Sustainability vs culture : Juxtaposing sustainability with packaging phenomena of Japanese high-end confectionery

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Volume Title
School of Arts, Design and Architecture | Master's thesis
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Date
2020
Department
Major/Subject
Mcode
Degree programme
Language
en
Pages
115
Series
Abstract
Climate change is an imminent threat with severe impacts across the world. The concept of environmental sustainability therefore prevails as a blazing trend that countries, industries, and consumers must prioritize. In order to maximize the effectiveness of efforts and actions, it is imperative to consider the matter in the context of national, cultural, and societal landscapes. In this regard, cultural practices may act as hindrance to sustainability. Such examples can be seen in modern packaging practices in Japan that seem to inherently contradict the notion of sustainability. This Master’s thesis uncovers the reasons behind the current state of Japanese packaging, focusing on high-end confectionery, and sustainable thinking in the field of packaging. Numerous studies have been published in both areas, but combining the two, especially in a certain cultural context, is relatively novel. The first phase of this thesis is done through theoretical study, where the meaning of Japanese packaging is discovered as quite different than that of its Western counterparts. It is then complemented with frameworks, trends, and innovations of sustainable packaging in the world today. The second phase employs a multimethod approach, combining quantitative and qualitative research methods in different phases, particularly to extract first-hand insight on packaging in Japan. Through the discussions and synthesis of the empirical study, the thesis concludes by speculating the future of packaging design in Japan, marrying the trends of sustainability and Japanese culture. The study identifies three things. Firstly, in the flow of time, the attention to sustainability in Japan is surging, and the ostensibly contradicting forces are starting to look in the same direction. Secondly, while some of the tangible practices of packaging for high-end confectionery in Japan may appear excessive, they must be viewed with the consideration that the rituals and mannerism surrounding packaging phenomena has a deeper acquaintance to societal customs. Lastly, though at a glance, Japanese packaging and sustainability seem to be contradictory, because the notion of packaging in Japan holds such a heavy weight in its culture, it has the potential to become virtually synonymous with sustainability.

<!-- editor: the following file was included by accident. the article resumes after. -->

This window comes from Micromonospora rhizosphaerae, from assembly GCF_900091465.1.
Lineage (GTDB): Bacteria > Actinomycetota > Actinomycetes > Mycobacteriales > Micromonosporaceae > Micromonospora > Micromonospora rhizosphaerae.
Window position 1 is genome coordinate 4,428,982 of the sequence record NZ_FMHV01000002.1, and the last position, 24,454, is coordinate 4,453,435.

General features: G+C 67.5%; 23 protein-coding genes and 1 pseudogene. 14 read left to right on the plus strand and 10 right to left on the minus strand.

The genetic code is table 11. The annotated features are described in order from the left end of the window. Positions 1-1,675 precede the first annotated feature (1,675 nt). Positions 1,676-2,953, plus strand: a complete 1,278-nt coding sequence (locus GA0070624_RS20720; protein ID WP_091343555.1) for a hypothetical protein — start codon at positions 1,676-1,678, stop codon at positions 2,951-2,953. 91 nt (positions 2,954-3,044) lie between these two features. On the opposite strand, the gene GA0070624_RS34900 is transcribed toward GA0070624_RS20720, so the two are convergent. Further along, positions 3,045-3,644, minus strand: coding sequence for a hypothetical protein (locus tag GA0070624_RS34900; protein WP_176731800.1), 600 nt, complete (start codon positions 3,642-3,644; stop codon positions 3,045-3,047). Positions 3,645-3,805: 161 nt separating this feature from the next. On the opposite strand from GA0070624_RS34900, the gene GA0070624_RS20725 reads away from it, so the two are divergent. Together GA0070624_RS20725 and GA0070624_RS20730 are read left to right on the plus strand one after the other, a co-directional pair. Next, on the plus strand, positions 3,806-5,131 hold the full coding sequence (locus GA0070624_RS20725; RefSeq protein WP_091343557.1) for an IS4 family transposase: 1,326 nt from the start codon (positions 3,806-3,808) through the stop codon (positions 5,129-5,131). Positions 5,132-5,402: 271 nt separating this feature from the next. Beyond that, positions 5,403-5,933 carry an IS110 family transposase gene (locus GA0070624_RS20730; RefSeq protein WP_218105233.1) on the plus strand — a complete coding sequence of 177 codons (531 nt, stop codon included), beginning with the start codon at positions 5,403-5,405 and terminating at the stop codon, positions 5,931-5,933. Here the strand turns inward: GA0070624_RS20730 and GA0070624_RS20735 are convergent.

Description
Supervisor
McGrory, Peter
Thesis advisor
Joutsela, Markus
Keywords
packaging, sustainability, culture, Japan, multimethod, anthropology
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